Monday, February 25, 2013

Metropolitan Ensemble "For Colored Girls" review by kellyluck

Riveting Spoken-Word performance Rating: 5

For Colored Girls who have considered suicide when the rainbow is enuff
Metropolitan Ensemble Theatre

Colored Girl. I remember the first time I heard it.

I was... what, twelve? Call it twelve. I had been playing with some neighbor kids the better part of the afternoon. When I came in afterward my grandmother asked, not unpleasantly, "Who was that little colored girl you were playing with?" At first, I didn't know what she meant; I got this mental picture of a girl painted over with yellows and reds and blues, all swirls and splotches like a walking Jackson Pollack painting. It took a bit of back-and-forth before I realized who she was referring to. Funny thing how child minds are imprinted: for the longest time I couldn't hear "colored" without imagining rainbow people.

Flash forward a few decades. I'm stepping with some trepidation into the Metropolitan Ensemble Theatre's production of "For Colored Girls Who Have Considered Suicide When The Rainbow is Enuf". A white girl from the comfortable suburbs of the Midwest, stepping into a world manifestly not her own. I feel almost that I am intruding, in a way. A voyeur, sneaking a hasty glance into the other side of life before scampering back to the safety of my own. But in fact, Ntozake Shange's best-known work pulled me in and didn't let go 'til the very end.

Understand. This is not your normal narrative: Schange calls it a "choreopoem", think spoken word, performed by a rainbow of everywomen, each known only by the color she wears. They move from character to character, story to story. The ensemble (Chioma Anyanwu, Victoria Barbee, Donette Coleman, Aishah Harvey, Lynn King, Sherri Roulette Mosley, and Meredith Wolfe) take us through memories and experiences comic and tragic, songs of innocence and experience until at the very end, when our spirits, wrung out and exhausted from the journey, are restored as the women of the play heal each other--and indirectly, us--with a laying on of hands. "I found God in myself, and I loved her," they tell each other. "I loved her fiercely."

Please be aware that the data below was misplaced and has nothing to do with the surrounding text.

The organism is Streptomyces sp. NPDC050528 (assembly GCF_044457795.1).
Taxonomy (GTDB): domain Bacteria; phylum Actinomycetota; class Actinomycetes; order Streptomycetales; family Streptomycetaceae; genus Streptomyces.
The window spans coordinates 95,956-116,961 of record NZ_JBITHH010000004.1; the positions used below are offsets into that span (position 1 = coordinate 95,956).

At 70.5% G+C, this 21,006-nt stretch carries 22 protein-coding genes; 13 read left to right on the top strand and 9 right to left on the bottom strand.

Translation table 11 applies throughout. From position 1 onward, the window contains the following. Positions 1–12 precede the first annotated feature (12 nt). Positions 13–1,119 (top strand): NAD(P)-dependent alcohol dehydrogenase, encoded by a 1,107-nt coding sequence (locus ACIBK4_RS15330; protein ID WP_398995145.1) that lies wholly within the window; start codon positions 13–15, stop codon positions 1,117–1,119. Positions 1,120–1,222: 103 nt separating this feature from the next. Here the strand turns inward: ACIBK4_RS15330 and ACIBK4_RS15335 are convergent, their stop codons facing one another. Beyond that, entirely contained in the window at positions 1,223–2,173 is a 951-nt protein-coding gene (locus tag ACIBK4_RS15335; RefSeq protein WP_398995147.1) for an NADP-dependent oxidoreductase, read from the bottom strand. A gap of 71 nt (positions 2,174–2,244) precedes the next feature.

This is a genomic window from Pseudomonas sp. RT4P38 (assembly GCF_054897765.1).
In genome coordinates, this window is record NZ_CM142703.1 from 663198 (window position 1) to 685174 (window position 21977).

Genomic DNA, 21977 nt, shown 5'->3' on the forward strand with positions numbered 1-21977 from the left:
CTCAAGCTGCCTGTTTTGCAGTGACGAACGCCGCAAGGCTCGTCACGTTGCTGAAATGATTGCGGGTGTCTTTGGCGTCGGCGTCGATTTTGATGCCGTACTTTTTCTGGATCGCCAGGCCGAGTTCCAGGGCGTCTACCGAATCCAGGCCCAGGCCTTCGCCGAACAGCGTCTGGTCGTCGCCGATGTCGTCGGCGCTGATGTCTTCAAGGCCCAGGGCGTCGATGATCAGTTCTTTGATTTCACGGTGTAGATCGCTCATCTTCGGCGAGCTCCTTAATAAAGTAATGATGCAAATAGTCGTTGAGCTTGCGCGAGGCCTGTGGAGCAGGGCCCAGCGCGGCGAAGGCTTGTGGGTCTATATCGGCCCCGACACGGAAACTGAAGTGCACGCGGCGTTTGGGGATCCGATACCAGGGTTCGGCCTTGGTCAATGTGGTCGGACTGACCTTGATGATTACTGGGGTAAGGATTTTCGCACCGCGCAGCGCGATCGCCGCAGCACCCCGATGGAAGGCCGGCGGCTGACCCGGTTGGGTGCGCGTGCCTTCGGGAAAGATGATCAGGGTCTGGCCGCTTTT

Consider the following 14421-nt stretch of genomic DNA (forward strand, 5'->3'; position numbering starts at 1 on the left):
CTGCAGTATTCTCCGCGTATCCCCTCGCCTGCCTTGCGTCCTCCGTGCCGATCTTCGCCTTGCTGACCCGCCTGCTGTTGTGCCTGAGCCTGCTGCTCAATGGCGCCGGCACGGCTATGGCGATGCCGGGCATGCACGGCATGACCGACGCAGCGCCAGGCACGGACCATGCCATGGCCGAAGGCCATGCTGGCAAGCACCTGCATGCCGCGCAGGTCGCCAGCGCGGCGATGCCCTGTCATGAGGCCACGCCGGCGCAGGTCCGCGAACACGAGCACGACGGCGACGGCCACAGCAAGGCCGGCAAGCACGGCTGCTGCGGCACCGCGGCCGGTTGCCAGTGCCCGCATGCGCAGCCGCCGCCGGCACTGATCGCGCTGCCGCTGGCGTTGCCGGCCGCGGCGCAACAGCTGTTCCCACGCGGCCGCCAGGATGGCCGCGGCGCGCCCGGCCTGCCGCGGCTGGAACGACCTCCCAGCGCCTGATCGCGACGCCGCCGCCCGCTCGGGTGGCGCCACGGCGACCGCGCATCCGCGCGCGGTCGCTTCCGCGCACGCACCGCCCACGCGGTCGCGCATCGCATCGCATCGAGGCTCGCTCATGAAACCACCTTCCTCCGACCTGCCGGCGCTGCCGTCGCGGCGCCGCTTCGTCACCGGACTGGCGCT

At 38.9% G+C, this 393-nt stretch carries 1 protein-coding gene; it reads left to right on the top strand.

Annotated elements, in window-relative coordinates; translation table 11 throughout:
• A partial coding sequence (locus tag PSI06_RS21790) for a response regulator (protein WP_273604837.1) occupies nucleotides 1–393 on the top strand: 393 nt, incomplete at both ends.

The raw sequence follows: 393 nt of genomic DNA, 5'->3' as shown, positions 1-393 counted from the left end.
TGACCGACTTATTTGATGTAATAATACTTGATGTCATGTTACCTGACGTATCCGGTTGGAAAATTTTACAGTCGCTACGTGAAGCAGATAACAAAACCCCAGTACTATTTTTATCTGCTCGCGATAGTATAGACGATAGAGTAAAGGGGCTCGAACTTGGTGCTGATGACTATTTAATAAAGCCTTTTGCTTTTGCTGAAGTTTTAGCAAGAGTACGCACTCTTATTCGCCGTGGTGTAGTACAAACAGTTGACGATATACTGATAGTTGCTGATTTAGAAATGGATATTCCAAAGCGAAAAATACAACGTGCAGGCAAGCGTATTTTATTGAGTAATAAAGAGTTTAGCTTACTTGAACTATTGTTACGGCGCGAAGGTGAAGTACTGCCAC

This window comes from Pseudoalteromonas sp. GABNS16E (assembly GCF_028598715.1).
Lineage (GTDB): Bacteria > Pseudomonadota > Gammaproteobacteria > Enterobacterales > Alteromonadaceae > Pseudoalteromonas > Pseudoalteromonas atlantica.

A play of this sort is, to my mind, aptly at home at a venue like the MET. Karen Paisley ably directs the show, and makes excellent use of the intimate space. The performances were generally very strong, and the play flowed smoothly from beginning to end. One interesting thing to note is that Ms Paisley opted to present the play without an intermission. It seemed to this reviewer that this was the right decision: the structure of the play rather depends on the stories building up one atop another, and a break would have killed that. The ensuing performance is a bit long, but riveting enough to keep one drawn in all the way to the end. Also of note is the lighting design by Greg Casparian, which complements Shannon Smith Regnier's costume design quite nicely.

"For Colored Girls..." is an intense piece. Considered revolutionary when it was first presented in 1975, it still has the power to shock and move. Shange is a superlative wordsmith, and the performers at the current production show they are well and truly up to the material. It is not an easy thing to sit through. There are not a lot of laughs, or a tune you can hum on your way out the door. It's not that kind of show. But it is an amazing, visceral theatrical experience and one, if I may say so, easily worth digging through the latest crop of snow to see.

No comments:

Post a Comment